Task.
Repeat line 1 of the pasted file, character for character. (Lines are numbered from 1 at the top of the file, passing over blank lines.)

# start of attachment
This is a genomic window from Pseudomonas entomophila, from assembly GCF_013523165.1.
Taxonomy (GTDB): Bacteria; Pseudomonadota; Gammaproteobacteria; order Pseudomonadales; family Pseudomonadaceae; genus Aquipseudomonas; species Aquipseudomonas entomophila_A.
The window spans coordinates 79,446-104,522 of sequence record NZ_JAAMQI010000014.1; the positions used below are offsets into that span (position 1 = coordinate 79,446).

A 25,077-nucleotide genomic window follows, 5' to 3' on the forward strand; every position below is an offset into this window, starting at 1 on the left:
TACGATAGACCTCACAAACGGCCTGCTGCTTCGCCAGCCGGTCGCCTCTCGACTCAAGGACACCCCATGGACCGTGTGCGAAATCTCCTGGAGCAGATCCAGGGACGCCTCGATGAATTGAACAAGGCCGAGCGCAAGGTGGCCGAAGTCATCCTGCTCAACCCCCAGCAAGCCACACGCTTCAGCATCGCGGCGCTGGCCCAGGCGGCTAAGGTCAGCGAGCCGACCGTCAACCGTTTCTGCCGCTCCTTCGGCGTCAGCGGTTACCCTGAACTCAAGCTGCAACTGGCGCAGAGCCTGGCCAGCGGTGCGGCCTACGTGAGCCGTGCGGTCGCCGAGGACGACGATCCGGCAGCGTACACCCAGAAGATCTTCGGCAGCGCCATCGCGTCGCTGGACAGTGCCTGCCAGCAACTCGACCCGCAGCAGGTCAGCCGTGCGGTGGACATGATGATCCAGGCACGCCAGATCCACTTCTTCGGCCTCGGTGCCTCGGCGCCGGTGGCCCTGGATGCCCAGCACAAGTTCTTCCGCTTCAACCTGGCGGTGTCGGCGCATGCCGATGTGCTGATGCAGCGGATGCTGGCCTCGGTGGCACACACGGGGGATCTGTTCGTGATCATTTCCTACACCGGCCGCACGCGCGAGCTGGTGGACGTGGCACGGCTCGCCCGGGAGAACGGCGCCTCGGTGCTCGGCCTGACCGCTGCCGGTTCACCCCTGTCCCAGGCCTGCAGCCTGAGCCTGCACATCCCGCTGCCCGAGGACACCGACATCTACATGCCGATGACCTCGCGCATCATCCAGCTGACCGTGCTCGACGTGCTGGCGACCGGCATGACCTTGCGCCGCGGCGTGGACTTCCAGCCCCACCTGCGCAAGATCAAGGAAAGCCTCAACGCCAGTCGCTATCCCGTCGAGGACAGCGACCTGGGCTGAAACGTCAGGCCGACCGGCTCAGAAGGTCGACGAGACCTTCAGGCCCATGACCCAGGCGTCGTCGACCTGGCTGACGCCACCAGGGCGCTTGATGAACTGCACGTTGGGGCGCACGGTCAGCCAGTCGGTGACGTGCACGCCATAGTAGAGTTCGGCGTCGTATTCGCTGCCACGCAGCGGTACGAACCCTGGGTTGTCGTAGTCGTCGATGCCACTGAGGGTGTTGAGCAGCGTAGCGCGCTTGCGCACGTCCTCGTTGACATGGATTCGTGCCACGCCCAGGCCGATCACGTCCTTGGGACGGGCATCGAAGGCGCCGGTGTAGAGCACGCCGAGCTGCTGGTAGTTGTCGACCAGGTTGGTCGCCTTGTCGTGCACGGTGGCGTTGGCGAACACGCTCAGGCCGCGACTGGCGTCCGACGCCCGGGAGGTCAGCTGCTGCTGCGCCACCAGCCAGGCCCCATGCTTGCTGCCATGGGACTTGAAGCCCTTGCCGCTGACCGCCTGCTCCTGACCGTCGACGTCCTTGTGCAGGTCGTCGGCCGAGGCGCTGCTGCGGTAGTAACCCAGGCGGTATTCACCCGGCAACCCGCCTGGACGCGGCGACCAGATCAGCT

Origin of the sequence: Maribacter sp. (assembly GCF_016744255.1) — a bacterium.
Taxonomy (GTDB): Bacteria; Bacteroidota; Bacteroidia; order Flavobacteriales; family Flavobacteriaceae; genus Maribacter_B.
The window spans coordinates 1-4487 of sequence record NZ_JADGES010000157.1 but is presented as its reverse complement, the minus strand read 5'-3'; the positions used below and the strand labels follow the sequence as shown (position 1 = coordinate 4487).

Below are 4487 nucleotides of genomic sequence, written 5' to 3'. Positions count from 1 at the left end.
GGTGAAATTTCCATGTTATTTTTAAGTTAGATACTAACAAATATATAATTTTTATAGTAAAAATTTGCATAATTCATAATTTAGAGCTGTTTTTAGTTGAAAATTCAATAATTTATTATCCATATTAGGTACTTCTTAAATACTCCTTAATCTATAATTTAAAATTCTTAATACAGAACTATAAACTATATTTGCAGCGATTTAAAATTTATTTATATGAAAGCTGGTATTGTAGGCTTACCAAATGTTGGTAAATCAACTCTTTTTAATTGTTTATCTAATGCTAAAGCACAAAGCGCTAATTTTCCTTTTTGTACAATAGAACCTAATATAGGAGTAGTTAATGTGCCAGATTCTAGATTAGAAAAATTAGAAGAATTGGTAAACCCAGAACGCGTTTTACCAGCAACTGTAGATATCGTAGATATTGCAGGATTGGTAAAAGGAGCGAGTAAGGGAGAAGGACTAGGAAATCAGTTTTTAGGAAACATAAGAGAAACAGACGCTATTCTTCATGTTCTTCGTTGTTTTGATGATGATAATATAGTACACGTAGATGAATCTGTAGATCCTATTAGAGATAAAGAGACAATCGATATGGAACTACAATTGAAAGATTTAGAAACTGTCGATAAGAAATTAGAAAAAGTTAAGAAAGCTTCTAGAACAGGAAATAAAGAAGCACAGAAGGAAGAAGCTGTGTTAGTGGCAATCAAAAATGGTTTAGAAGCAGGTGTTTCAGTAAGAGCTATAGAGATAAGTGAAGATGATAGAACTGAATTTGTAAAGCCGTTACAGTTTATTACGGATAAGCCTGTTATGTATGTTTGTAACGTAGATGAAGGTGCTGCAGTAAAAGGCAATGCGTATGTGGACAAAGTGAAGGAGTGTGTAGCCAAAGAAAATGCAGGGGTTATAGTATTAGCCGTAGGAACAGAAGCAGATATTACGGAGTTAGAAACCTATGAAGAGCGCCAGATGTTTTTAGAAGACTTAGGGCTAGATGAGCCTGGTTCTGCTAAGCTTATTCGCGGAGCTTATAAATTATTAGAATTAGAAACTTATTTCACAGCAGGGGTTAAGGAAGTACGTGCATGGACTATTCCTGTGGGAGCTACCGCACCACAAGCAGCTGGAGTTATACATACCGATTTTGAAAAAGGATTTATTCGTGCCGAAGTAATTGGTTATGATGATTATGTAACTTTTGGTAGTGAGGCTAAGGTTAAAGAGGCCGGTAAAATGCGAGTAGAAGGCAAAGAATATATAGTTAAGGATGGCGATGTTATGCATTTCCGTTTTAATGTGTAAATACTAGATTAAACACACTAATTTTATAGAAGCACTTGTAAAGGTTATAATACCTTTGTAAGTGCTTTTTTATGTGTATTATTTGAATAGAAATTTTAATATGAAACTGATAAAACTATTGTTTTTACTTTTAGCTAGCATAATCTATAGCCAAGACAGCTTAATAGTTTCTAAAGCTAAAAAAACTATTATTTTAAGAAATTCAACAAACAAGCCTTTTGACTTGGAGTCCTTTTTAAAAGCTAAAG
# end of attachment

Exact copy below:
This is a genomic window from Pseudomonas entomophila, from assembly GCF_013523165.1.